Boy, if only someone with Professor Callahan’s deep understanding of what causes body-fat accumulation had been around when I was becoming an obese adolescent, I would have remained lean. When we had to play shirts vs. skins in gym-class basketball games, it just never occurred to me to feel ashamed of my fat belly, love handles and boy-boobs. If the naturally-skinny boys in my class had cared more about me (and been armed with Professor Callahan’s insights), they could have helped me out by calling me names like Lard-Ass, Fat Boy, Pudge, Booby Boy, Porky Pig, or Butter Butt. I now realize that with their kind-hearted acceptance of me (and the one other fat kid in class), they were inadvertently acting as enablers.
So to all you obese people out there who are happy with your bodies, it’s time to look yourself in the mirror and feel ashamed! Don’t wait for Professor Callahan’s ideas to catch fire and inspire some do-gooders to shame you … be pro-active and take responsibility for shaming yourself.
I know what you’re probably thinking: But what about all the fat babies being born these days? Babies aren’t capable of shaming themselves … if they were, they’d be more conscientious about where and when they fill their diapers.
Never fear. The British government has an answer for the wee tykes: get them to exercise more!
The British government says children under five — including those who can’t walk yet — should exercise every day. The new guidelines were issued Monday, partly to fight the obesity epidemic.
In them, the department of health says children under five who can walk should be physically active for at least three hours a day. For babies who can’t walk yet, the government says physical activity should be encouraged from birth, including infants playing on their stomach and swimming sessions with their parents.
I have to admit, I don’t know whether this advice will prove to be effective, since my only experience is with two little girls who are active even when I’d like to them slow down for a change. Last night, for example, they grew bored with watching Man vs. Wild from a seated position and decided to construct a bridge between the sofa and an ottoman, using several household items as building materials. When the bridge fell down under the older daughter’s weight, I thought they’d give up … but nope, they just built a new one. When that one fell down, they changed designs and built yet another one. When that fell down, they built another one. I was expecting them to start whistling the theme from The Bridge on the River Kwai any minute.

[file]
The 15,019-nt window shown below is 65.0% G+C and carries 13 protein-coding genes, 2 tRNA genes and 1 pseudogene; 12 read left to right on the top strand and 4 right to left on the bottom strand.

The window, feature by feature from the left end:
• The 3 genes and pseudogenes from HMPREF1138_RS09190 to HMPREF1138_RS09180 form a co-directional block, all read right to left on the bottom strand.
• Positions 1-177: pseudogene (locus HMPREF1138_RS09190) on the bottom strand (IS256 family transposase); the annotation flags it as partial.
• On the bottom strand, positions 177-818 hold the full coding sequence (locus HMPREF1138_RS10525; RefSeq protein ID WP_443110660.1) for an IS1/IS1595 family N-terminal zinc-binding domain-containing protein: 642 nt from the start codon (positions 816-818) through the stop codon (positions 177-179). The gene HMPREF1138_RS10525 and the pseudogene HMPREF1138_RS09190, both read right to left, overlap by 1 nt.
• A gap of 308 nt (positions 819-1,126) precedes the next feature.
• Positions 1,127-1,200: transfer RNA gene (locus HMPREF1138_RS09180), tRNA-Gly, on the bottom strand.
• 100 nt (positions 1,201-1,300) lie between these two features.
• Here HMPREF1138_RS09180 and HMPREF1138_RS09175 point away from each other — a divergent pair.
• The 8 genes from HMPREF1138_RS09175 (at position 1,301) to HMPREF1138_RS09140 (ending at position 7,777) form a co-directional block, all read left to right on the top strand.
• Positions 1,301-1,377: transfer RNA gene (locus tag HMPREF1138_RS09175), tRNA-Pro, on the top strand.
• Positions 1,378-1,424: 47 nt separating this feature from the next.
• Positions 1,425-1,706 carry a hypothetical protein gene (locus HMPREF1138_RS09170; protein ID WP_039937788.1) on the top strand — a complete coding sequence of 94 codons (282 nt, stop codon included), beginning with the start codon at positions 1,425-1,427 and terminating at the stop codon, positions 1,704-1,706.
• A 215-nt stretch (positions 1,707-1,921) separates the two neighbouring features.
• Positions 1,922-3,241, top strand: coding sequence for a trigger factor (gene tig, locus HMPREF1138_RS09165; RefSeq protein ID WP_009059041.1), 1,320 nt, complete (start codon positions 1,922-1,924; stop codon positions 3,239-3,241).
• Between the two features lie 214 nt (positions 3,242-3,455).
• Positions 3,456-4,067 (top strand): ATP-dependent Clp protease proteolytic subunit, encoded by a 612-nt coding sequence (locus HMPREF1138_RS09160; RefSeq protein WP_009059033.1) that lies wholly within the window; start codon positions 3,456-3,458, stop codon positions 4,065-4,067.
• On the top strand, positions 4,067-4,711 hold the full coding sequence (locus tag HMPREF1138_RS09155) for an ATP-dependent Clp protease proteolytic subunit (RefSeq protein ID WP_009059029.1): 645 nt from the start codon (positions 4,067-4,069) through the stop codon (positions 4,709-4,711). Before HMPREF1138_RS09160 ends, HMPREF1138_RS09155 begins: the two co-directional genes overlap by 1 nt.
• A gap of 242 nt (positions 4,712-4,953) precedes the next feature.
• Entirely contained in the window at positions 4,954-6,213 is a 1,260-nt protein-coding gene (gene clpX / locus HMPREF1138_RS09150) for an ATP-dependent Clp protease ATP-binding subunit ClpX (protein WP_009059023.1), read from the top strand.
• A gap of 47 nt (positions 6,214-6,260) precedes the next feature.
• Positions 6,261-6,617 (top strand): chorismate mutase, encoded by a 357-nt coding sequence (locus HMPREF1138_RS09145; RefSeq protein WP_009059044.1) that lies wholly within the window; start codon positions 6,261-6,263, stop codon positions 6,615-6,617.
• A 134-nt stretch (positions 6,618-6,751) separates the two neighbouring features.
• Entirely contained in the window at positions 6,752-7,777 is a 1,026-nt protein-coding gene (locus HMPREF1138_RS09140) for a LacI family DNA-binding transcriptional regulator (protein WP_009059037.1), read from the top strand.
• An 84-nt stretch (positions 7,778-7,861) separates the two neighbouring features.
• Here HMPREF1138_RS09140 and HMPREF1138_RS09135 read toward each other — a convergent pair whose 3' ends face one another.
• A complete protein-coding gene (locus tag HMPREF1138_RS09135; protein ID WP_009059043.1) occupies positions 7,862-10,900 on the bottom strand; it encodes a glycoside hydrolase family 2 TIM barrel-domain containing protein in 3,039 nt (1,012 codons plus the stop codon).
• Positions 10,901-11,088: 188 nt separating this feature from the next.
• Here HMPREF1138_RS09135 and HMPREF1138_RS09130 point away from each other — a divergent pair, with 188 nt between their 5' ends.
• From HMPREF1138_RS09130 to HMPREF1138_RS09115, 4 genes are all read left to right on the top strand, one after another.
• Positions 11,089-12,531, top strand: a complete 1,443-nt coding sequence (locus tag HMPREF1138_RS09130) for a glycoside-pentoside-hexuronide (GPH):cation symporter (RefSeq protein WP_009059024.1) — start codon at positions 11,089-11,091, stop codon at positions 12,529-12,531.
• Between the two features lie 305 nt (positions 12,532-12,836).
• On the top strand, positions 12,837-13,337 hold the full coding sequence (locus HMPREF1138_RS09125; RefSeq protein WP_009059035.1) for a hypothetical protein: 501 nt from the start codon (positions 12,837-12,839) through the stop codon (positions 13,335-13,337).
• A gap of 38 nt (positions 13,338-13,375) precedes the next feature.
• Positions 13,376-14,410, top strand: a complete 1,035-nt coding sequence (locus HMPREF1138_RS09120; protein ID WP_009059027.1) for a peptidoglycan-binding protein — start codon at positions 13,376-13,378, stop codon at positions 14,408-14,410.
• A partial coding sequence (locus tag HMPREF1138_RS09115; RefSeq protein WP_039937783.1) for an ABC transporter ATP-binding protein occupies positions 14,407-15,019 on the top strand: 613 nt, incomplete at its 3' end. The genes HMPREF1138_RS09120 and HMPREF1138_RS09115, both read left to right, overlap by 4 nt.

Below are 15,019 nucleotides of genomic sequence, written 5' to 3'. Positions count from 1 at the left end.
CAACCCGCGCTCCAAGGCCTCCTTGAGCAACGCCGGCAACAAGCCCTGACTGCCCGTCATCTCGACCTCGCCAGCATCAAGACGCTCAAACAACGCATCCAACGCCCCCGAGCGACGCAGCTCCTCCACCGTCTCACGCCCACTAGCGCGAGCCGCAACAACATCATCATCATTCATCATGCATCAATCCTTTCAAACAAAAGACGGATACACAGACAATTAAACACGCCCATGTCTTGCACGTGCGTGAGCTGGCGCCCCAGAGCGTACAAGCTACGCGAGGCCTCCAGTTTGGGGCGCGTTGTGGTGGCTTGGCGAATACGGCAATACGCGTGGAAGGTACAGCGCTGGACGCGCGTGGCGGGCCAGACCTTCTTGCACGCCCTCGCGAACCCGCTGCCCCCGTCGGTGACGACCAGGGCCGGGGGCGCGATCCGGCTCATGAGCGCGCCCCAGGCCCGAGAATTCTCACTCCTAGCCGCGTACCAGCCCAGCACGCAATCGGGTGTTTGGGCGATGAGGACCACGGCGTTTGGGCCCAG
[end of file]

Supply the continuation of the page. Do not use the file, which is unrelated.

But if the British government wants the “get your baby to exercise” advice to be truly effective, I’d suggest they combine it with Professor Callahan’s insights and shame babies into working out. Then you’d have a sure-fire cure for childhood obesity.
“Come on, Junior! Wiggle those arms! One-two-three-four … you’re quitting at four reps? What are you, some kind of baby?”
“No wonder you’re so fat. Look at you, you little butterball! You’ve got thighs like canned hams!”
“That’s baby fat, coach!”
“Yeah, sure it is. Listen, kid: you’re fat because your mother listened to some old Bee Gees songs from the 1970s and then went out and got herself pregnant, so now everybody’s fat. Well, not here in jolly old England, Butterball! Not on my watch. Now drop and give me twenty.”
“Be quiet! Hey, what did you just put in your mouth?”
“Is there any fat in that thing?”
“I’m a baby. I’m fat all over.”
“Then take it out of your mouth, now!”
Yup, with all these brilliant new ideas being proposed, obesity will soon be nothing more than a bad memory – like disco.